Wired on the 2006 top ten mistakes in Web design

Reader Mau Sandoval sent me a link to The 2006 top ten mistakes in web design on Beyond the Beyond, a Wired blog, that notes the annual update of Jakob Nielsen’s Top Ten Mistakes in Web Design.

I find it very ironic that this Wired blog uses an extremely small, serif font for its body copy. I had to bump up the size two notches to be able to read it, which unfortunately made even more of the copy hide behind a Flash ad. It’s even more ironic when you consider this quote:

It’s interesting that web design has now settled down so much that they’re pretty much the same design mistakes repeated over and over. New browser windows busting open, teensy teensy horrid little type, wall-of-sound blasts of dot-pdf text, you’ll find all these annoyances keenly familiar, just like I do…

I think whoever decides which font size the Wired blogs use needs to read that.

Update: After taking a closer look at the code of the blog post I mentioned, it seems like the tiny text is caused by an editing mistake or a broken template (as Jeff Croft mentions in the comments here the tiny text is caused by a missing </span> tag and occurs on other posts as well), and is not intentional. Sorry for not taking a closer look before posting this. It’s still ironic though ;-).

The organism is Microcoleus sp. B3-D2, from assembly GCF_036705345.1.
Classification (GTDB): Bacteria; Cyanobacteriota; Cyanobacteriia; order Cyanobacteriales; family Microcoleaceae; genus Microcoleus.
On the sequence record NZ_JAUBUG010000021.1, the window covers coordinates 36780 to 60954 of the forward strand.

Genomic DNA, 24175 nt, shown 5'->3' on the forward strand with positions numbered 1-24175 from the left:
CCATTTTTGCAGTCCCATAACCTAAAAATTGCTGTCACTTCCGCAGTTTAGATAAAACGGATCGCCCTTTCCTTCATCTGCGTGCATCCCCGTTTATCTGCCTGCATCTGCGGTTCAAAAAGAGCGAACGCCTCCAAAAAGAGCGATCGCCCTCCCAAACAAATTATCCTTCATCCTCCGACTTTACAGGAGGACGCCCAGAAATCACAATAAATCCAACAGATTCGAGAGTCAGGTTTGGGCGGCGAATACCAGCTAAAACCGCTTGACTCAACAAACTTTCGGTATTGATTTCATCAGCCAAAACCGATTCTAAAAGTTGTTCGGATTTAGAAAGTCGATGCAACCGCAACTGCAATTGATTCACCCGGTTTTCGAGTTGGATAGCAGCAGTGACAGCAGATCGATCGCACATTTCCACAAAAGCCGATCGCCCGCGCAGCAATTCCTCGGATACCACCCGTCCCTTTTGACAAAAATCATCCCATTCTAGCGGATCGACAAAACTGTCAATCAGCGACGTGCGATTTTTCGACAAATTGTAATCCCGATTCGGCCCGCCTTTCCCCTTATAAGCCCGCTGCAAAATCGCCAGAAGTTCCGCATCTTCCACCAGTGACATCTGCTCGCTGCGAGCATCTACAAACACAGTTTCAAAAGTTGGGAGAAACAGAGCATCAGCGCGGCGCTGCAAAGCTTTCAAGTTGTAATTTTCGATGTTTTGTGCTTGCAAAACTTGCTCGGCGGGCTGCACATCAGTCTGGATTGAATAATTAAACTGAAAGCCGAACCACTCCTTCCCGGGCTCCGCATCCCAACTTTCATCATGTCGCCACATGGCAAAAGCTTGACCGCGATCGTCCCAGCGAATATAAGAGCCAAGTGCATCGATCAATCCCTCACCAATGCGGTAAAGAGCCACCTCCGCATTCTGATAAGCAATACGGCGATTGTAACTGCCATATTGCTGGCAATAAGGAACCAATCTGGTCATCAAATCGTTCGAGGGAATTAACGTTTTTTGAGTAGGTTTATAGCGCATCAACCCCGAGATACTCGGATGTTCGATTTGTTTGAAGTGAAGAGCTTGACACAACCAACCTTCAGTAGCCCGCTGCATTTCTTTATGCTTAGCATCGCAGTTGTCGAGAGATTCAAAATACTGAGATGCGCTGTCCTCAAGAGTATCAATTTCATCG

Posted on January 10, 2007 in Accessibility, Quicklinks

Comments

  1. If you look at the entries form that blog, the type is larger. I suspect there’s some bug causing that type to be tiny, and it’s not the intended effect.

  2. Touche, that’s an excellent point. I read the same Wired article awhile back, but thanks to RSS I had never seen the actual blog. And not even a Text-Size widget like the rest of Wired has, it’s a shame.

  3. Well if that font size is not “teensy teensy” tiny type, I’d hate to see what is…

    What’s harmful about that is that here is this main stream supposedly tech savvy up to the latest standards site and yet they violate one of the simple rules, one even they seem not to like

  4. JK: Text-Size widgets really annoy me. Why not just notify users of their browser’s existing solution?

    “If it ain’t broke, don’t fix it.”

  5. It seems they are using 10px for that post: .mood { font-family: times, serif; font-size: 10px; line-height: 22px; color: #; }

  6. I really think you guys are being unfair here. Clearly, this is a mistake. An accident. Unintentional.

    Instead of calling the guy out as a hypocrite in public, perhaps a kindly worded e-mail that you noticed this post has smaller text than the others in the same blog would be in order?

  7. Although Bruce Sterling, the writer of this post, probably can’t do anything with it, I dropped him a line anyways.

  8. I just looked at the code, and the problem is an accidentally unclosed span tag with a class attribute.

    I sure hope I never forget to close a span tag and accidentally make my whole post bold, or small, or red — oh wait, I’ve done that a hundred times, and I bet you all have to.

    Lighten up on the guy. Damn.

  9. January 10, 2007 by Roger Johansson (Author comment)